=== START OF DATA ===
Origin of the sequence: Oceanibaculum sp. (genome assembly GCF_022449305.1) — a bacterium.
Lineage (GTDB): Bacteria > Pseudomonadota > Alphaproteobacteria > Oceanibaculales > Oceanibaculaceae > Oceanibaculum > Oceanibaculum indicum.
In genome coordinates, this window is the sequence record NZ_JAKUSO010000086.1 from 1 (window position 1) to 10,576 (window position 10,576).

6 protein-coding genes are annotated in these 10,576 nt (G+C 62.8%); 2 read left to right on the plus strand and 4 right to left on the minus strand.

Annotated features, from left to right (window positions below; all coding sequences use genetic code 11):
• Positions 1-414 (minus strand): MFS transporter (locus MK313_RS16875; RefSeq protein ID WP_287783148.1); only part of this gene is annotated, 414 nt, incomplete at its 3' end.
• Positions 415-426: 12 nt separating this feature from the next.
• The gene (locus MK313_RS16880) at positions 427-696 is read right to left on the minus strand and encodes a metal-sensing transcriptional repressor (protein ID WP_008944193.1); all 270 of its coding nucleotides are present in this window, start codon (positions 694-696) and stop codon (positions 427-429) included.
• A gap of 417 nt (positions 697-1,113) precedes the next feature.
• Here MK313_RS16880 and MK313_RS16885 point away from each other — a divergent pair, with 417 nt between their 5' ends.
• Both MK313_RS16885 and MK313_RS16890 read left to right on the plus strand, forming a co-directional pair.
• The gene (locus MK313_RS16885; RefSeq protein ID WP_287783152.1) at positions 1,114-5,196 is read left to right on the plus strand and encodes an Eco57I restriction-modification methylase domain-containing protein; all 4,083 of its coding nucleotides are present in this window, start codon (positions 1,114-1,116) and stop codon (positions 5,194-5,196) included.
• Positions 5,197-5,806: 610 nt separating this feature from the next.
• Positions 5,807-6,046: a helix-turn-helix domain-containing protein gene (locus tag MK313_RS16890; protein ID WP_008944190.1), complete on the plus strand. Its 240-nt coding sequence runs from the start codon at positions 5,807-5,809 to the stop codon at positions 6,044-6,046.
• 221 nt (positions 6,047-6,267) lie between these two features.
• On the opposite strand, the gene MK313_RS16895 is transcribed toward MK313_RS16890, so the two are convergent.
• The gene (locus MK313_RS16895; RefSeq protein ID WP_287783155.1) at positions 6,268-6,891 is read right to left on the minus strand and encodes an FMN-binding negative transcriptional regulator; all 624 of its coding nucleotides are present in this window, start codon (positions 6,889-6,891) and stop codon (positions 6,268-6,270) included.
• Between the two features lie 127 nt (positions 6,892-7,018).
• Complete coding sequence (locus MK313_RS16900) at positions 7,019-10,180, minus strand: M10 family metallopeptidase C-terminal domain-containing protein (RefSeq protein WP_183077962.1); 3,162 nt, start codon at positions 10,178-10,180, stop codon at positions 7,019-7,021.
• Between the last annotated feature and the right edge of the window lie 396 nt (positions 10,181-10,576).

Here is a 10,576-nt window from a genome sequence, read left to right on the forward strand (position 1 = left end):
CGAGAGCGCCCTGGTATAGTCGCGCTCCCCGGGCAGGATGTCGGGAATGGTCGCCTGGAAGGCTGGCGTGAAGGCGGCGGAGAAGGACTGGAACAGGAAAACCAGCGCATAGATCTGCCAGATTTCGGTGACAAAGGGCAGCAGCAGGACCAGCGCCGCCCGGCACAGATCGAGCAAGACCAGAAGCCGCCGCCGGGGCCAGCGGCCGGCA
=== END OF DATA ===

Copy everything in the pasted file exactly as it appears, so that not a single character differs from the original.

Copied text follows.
Origin of the sequence: Oceanibaculum sp. (genome assembly GCF_022449305.1) — a bacterium.
Lineage (GTDB): Bacteria > Pseudomonadota > Alphaproteobacteria > Oceanibaculales > Oceanibaculaceae > Oceanibaculum > Oceanibaculum indicum.
In genome coordinates, this window is the sequence record NZ_JAKUSO010000086.1 from 1 (window position 1) to 10,576 (window position 10,576).

6 protein-coding genes are annotated in these 10,576 nt (G+C 62.8%); 2 read left to right on the plus strand and 4 right to left on the minus strand.

Annotated features, from left to right (window positions below; all coding sequences use genetic code 11):
• Positions 1-414 (minus strand): MFS transporter (locus MK313_RS16875; RefSeq protein ID WP_287783148.1); only part of this gene is annotated, 414 nt, incomplete at its 3' end.
• Positions 415-426: 12 nt separating this feature from the next.
• The gene (locus MK313_RS16880) at positions 427-696 is read right to left on the minus strand and encodes a metal-sensing transcriptional repressor (protein ID WP_008944193.1); all 270 of its coding nucleotides are present in this window, start codon (positions 694-696) and stop codon (positions 427-429) included.
• A gap of 417 nt (positions 697-1,113) precedes the next feature.
• Here MK313_RS16880 and MK313_RS16885 point away from each other — a divergent pair, with 417 nt between their 5' ends.
• Both MK313_RS16885 and MK313_RS16890 read left to right on the plus strand, forming a co-directional pair.
• The gene (locus MK313_RS16885; RefSeq protein ID WP_287783152.1) at positions 1,114-5,196 is read left to right on the plus strand and encodes an Eco57I restriction-modification methylase domain-containing protein; all 4,083 of its coding nucleotides are present in this window, start codon (positions 1,114-1,116) and stop codon (positions 5,194-5,196) included.
• Positions 5,197-5,806: 610 nt separating this feature from the next.
• Positions 5,807-6,046: a helix-turn-helix domain-containing protein gene (locus tag MK313_RS16890; protein ID WP_008944190.1), complete on the plus strand. Its 240-nt coding sequence runs from the start codon at positions 5,807-5,809 to the stop codon at positions 6,044-6,046.
• 221 nt (positions 6,047-6,267) lie between these two features.
• On the opposite strand, the gene MK313_RS16895 is transcribed toward MK313_RS16890, so the two are convergent.
• The gene (locus MK313_RS16895; RefSeq protein ID WP_287783155.1) at positions 6,268-6,891 is read right to left on the minus strand and encodes an FMN-binding negative transcriptional regulator; all 624 of its coding nucleotides are present in this window, start codon (positions 6,889-6,891) and stop codon (positions 6,268-6,270) included.
• Between the two features lie 127 nt (positions 6,892-7,018).
• Complete coding sequence (locus MK313_RS16900) at positions 7,019-10,180, minus strand: M10 family metallopeptidase C-terminal domain-containing protein (RefSeq protein WP_183077962.1); 3,162 nt, start codon at positions 10,178-10,180, stop codon at positions 7,019-7,021.
• Between the last annotated feature and the right edge of the window lie 396 nt (positions 10,181-10,576).

Here is a 10,576-nt window from a genome sequence, read left to right on the forward strand (position 1 = left end):
CGAGAGCGCCCTGGTATAGTCGCGCTCCCCGGGCAGGATGTCGGGAATGGTCGCCTGGAAGGCTGGCGTGAAGGCGGCGGAGAAGGACTGGAACAGGAAAACCAGCGCATAGATCTGCCAGATTTCGGTGACAAAGGGCAGCAGCAGGACCAGCGCCGCCCGGCACAGATCGAGCAAGACCAGAAGCCGCCGCCGGGGCCAGCGGCCGGCA